The Future of Schooling
In 2001, the Organisation for Economic Co-operation and Development (OECD) identified scenarios for the future of schooling as part of its What Schools for the Future? report. The OECD, for those who may not be aware, are those same people based in Paris that put out the PISA scores that compare and rank countries' education systems.
Regardless of what we might think about PISA and ranking systems overall, the 2001 report is worth a look as it proposed three clusters of scenarios for where education may be in the not so distant future—education as a system and also as a social and economic enterprise. These clusters are the status quo, re-schooling, and de-schooling.
Status quo ("status quo extrapolated" or "extending the market model") foresees little change in systems, but an expansion in reaction and consequences. These scenarios continue to support strong bureaucracies, robust institutions, and vested interests, all with resistance to fundamental changes. This would be aided by continuing problems of poor school image and lack of funding. Consequences could include widespread dissatisfaction that leads to a reshaping of public school funding; rapid growth of "market driven" reform; and a greater divide between school quality, teachers, and even credentialing.
Does this sound familiar? It's certainly quite plausible.
"[The development of a much more market-oriented model for schooling] would be fueled by a substantial sense of dissatisfaction with established provision among 'strategic consumers,' especially articulate-middle class parents and political parties, combined with a culture where schooling is already viewed as much as a private as a public good."
"There is substantial interest in market approaches in some countries and quarters and many pertinent developments ... they cover a bewildering variety: the enhanced exercise of parental choice, including in some cases through vouchers; the involvement of the private sector in the running of schools ...; the public funding of 'private' institutions organized by particular cultural, religious or citizen groups; the corporate promotion of the e-learning market; and others."
"[In the geo-political dimension there is a] substantially reduced role for central providers and public education authorities."
"[The goals and functions would support] substantial tolerance of wide inequalities and exclusion. Possible tendency for greater homogeneity of learner groups."
But then, if that wasn't bad enough, they also forecast de-schooling ("an expanding of learner networks," but also leading to and caused by a "meltdown and teacher exodus"). This environment would be characterized by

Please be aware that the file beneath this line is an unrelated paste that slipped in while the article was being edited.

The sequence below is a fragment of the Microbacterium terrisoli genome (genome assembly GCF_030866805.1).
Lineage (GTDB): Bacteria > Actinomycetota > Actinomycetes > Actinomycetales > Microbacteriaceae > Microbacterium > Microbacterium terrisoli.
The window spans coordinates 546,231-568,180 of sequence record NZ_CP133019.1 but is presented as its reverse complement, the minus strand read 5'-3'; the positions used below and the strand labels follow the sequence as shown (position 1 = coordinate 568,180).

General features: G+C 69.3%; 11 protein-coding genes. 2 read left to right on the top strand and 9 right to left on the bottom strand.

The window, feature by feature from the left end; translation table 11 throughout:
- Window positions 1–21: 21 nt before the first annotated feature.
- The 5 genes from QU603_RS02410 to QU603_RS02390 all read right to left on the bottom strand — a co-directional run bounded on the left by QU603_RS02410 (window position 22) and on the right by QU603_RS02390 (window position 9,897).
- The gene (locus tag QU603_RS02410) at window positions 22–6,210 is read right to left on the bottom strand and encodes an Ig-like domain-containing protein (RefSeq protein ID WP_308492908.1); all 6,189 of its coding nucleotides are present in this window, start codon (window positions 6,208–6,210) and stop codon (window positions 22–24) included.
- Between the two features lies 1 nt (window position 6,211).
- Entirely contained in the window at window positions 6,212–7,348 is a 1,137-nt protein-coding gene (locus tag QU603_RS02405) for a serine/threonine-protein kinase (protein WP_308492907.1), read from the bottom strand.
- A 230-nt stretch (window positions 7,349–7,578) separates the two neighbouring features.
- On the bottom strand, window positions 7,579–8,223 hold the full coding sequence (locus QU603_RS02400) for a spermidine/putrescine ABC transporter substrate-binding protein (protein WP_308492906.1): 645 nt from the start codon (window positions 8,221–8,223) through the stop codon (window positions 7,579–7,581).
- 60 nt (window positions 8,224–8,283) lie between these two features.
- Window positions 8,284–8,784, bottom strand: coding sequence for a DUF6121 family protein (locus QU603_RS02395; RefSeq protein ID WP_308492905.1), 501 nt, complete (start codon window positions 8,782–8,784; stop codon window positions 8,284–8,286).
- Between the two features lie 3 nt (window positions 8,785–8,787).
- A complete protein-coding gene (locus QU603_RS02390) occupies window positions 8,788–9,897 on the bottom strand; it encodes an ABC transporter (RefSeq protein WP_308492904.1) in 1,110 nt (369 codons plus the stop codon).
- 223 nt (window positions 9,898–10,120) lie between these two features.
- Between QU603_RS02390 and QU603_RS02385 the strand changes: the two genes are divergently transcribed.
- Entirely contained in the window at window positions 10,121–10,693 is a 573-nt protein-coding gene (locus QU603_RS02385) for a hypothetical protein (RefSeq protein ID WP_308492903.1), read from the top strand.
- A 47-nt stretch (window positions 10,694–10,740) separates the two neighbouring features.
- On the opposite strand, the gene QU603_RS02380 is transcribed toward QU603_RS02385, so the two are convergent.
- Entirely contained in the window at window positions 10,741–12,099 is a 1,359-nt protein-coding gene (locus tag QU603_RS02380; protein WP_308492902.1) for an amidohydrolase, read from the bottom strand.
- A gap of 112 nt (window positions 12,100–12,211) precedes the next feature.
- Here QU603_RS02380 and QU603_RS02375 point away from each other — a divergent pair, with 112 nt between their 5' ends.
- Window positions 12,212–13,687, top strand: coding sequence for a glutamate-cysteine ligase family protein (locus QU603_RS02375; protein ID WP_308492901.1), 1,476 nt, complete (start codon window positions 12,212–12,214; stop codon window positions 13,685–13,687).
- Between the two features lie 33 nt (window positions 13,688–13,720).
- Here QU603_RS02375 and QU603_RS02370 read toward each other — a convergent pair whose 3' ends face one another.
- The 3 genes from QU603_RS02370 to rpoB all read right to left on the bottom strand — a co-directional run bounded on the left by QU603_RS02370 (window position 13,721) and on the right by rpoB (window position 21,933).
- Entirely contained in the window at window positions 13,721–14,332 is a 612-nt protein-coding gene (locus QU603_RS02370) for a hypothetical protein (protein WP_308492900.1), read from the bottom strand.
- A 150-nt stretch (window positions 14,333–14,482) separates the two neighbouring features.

"[An] abandonment of school institutions ... further stimulated by the extensive possibilities opened up by the Internet and continually developing forms of powerful and inexpensive information and communications technology. The result is the radical de-institutionalisation, even dismantling, of school systems."
De-schooling would increase opportunities for distance and cross-border learning, however it would also greatly increase exclusion from a quality education—especially for those most marginalized—and would increase inequity and widening the digital divide. Consequences could include:
"Widespread public and media dissatisfaction with the state of education in the face of the teacher recruitment crisis and growing sense of declining standards, especially in worst-affected areas."
"Widespread dissatisfaction with the institution called 'school'—its bureaucratic nature and perceived inability to deliver learning tailored to complex, diverse societies."
"[In the geo-political dimension,] community players and aggressive media companies are among those helping to 'disestablish' schools in national systems."
"Teacher rewards increase as part of measures to tackle shortages. Conditions of teaching worsen as numbers fall, with problems acute in worst- affected areas, exacerbating the sense of crisis."
Before we despair, there is a third forecast: Re-schooling ("schools as core social centers" and "focused learning organizations"). These scenarios would be characterized by high level of public trust and funding. Schools become the hub of the community and are seen as key to developing each community's social capital by "providing bulwark against fragmentation" of societies with greater priority given to social and community role of schools.
These schools would be aided by greater autonomy; with many focusing on developing a "knowledge agenda." Experimentation and innovation would be the norm and the there would be a commitment to lifelong learning for all. It could result in
"[A] strengthened, creative school institution available to all communities, meeting critical social responsibilities while silencing critics."
"Strong distinct schools reinvigorated by new organizational forms, less bureaucratic, more diverse."
"Inequalities reduced, but diversity widens and social cohesion strengthened."
"General erosion of 'high school walls.' Wide diversity of student body; greater inter-generational mixing and joint youth-adult activities."
So, where are we? Each idea sounds plausible and is probably in the midst of coming true somewhere in the world. Has it or is it coming true? Is the writing on the wall? What can or should we do? Follow the conversation here on the blog, share your thoughts in the comments and by e-mail, and pose your questions on Twitter using the hashtag #WCSymposium2014.
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